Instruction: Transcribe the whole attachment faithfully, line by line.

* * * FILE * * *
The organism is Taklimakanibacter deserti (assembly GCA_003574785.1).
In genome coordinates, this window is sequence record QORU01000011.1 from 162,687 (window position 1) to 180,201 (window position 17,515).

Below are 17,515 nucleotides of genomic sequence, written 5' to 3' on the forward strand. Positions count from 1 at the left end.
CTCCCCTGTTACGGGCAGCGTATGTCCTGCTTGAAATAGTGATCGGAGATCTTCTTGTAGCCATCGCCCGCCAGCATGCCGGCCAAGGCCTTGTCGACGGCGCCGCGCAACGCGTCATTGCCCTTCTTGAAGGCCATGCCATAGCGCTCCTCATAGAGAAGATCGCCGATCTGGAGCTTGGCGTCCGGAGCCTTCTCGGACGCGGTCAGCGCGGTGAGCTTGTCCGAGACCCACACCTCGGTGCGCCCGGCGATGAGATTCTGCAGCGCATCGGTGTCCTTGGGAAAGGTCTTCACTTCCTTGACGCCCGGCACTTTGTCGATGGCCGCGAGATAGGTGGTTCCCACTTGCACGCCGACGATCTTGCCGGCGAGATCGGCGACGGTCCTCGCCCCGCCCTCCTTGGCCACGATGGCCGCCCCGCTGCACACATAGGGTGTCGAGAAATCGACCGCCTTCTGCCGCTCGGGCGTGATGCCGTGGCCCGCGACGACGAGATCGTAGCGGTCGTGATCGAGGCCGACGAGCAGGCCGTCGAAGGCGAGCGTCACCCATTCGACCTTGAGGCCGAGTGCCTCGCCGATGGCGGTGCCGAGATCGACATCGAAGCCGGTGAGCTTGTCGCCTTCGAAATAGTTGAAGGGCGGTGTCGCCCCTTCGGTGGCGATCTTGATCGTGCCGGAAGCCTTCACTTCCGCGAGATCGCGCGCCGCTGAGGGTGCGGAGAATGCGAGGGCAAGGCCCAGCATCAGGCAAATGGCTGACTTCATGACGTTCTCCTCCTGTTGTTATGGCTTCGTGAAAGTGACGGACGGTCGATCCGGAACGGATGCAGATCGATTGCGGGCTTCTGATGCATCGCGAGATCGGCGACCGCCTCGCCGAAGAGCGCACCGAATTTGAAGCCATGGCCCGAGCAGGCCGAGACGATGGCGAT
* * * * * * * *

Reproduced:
The organism is Taklimakanibacter deserti (assembly GCA_003574785.1).
In genome coordinates, this window is sequence record QORU01000011.1 from 162,687 (window position 1) to 180,201 (window position 17,515).

Below are 17,515 nucleotides of genomic sequence, written 5' to 3' on the forward strand. Positions count from 1 at the left end.
CTCCCCTGTTACGGGCAGCGTATGTCCTGCTTGAAATAGTGATCGGAGATCTTCTTGTAGCCATCGCCCGCCAGCATGCCGGCCAAGGCCTTGTCGACGGCGCCGCGCAACGCGTCATTGCCCTTCTTGAAGGCCATGCCATAGCGCTCCTCATAGAGAAGATCGCCGATCTGGAGCTTGGCGTCCGGAGCCTTCTCGGACGCGGTCAGCGCGGTGAGCTTGTCCGAGACCCACACCTCGGTGCGCCCGGCGATGAGATTCTGCAGCGCATCGGTGTCCTTGGGAAAGGTCTTCACTTCCTTGACGCCCGGCACTTTGTCGATGGCCGCGAGATAGGTGGTTCCCACTTGCACGCCGACGATCTTGCCGGCGAGATCGGCGACGGTCCTCGCCCCGCCCTCCTTGGCCACGATGGCCGCCCCGCTGCACACATAGGGTGTCGAGAAATCGACCGCCTTCTGCCGCTCGGGCGTGATGCCGTGGCCCGCGACGACGAGATCGTAGCGGTCGTGATCGAGGCCGACGAGCAGGCCGTCGAAGGCGAGCGTCACCCATTCGACCTTGAGGCCGAGTGCCTCGCCGATGGCGGTGCCGAGATCGACATCGAAGCCGGTGAGCTTGTCGCCTTCGAAATAGTTGAAGGGCGGTGTCGCCCCTTCGGTGGCGATCTTGATCGTGCCGGAAGCCTTCACTTCCGCGAGATCGCGCGCCGCTGAGGGTGCGGAGAATGCGAGGGCAAGGCCCAGCATCAGGCAAATGGCTGACTTCATGACGTTCTCCTCCTGTTGTTATGGCTTCGTGAAAGTGACGGACGGTCGATCCGGAACGGATGCAGATCGATTGCGGGCTTCTGATGCATCGCGAGATCGGCGACCGCCTCGCCGAAGAGCGCACCGAATTTGAAGCCATGGCCCGAGCAGGCCGAGACGATGGCGAT